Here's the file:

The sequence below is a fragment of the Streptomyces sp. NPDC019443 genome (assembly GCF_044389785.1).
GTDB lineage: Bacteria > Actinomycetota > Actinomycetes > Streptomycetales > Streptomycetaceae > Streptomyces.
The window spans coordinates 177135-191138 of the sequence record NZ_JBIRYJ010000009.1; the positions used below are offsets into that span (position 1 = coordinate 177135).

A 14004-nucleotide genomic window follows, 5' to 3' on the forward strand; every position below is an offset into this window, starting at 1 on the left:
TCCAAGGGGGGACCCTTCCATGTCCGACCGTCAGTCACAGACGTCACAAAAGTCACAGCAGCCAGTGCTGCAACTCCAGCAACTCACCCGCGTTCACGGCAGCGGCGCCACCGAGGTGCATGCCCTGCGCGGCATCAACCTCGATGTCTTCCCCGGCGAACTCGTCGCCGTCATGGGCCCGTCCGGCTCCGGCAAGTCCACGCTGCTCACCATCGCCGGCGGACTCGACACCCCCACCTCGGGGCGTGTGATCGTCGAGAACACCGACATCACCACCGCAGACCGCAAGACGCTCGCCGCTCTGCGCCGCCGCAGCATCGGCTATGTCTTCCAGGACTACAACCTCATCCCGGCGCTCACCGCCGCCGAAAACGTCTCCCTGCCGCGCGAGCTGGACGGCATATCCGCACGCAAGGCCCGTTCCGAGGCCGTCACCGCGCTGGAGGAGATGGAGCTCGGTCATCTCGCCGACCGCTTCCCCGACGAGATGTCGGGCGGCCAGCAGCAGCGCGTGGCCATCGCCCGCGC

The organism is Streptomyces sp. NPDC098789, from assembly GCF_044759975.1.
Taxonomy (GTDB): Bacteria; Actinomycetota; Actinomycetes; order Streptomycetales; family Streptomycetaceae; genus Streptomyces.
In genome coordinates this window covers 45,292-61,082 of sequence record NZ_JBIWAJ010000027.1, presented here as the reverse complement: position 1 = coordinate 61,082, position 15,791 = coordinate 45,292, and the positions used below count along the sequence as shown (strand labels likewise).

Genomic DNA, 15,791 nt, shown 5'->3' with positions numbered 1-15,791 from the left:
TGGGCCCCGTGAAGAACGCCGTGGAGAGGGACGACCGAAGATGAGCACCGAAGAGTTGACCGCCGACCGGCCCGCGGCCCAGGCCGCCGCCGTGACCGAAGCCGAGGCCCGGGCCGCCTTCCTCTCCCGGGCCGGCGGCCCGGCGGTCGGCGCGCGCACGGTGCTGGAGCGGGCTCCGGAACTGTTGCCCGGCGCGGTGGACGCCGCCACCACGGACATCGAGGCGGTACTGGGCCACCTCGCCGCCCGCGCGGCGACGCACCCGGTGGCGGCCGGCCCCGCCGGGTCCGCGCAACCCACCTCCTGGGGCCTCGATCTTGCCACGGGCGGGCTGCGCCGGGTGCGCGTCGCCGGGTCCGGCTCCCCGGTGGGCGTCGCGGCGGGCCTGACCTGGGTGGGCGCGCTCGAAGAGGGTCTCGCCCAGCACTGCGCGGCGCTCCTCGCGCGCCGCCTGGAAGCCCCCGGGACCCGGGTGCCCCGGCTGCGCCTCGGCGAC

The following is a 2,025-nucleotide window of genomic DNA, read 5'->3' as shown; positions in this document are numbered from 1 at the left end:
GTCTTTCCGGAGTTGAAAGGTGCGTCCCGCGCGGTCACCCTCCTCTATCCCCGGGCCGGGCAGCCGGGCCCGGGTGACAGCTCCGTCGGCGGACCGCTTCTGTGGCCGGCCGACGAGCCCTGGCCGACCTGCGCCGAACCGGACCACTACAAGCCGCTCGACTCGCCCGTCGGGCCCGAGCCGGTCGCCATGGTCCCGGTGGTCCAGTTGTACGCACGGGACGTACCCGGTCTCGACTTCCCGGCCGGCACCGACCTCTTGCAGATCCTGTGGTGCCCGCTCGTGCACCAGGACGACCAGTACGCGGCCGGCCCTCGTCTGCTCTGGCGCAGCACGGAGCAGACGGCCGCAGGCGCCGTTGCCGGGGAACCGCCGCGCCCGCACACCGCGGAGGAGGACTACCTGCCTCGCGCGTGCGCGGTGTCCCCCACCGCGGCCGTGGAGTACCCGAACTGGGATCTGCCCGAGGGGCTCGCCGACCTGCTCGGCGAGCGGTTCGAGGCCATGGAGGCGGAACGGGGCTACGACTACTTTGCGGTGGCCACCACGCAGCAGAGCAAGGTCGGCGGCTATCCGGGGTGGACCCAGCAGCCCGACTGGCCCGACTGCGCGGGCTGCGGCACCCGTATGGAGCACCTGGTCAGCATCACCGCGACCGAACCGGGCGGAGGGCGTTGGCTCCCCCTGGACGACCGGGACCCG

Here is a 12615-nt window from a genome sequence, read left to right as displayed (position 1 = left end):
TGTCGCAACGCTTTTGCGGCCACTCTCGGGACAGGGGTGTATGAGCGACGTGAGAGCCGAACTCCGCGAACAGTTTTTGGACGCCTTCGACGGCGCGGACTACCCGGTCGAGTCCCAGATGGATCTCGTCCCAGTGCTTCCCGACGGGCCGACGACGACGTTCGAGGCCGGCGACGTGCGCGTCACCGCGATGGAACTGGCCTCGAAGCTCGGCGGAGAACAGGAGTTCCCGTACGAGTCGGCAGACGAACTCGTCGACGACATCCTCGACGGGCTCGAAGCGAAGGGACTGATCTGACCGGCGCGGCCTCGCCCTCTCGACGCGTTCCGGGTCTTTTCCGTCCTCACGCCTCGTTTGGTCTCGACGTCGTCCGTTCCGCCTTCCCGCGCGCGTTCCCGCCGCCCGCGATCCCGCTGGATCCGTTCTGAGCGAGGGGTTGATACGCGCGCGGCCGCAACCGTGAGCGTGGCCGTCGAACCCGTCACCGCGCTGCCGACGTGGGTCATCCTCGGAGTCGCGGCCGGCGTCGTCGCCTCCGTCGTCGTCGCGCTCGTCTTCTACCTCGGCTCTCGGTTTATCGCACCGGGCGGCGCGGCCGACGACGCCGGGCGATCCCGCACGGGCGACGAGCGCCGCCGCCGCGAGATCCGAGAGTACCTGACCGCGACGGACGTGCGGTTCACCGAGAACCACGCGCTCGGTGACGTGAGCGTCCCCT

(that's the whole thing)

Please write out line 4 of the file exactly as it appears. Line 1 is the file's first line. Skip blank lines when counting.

A 14004-nucleotide genomic window follows, 5' to 3' on the forward strand; every position below is an offset into this window, starting at 1 on the left: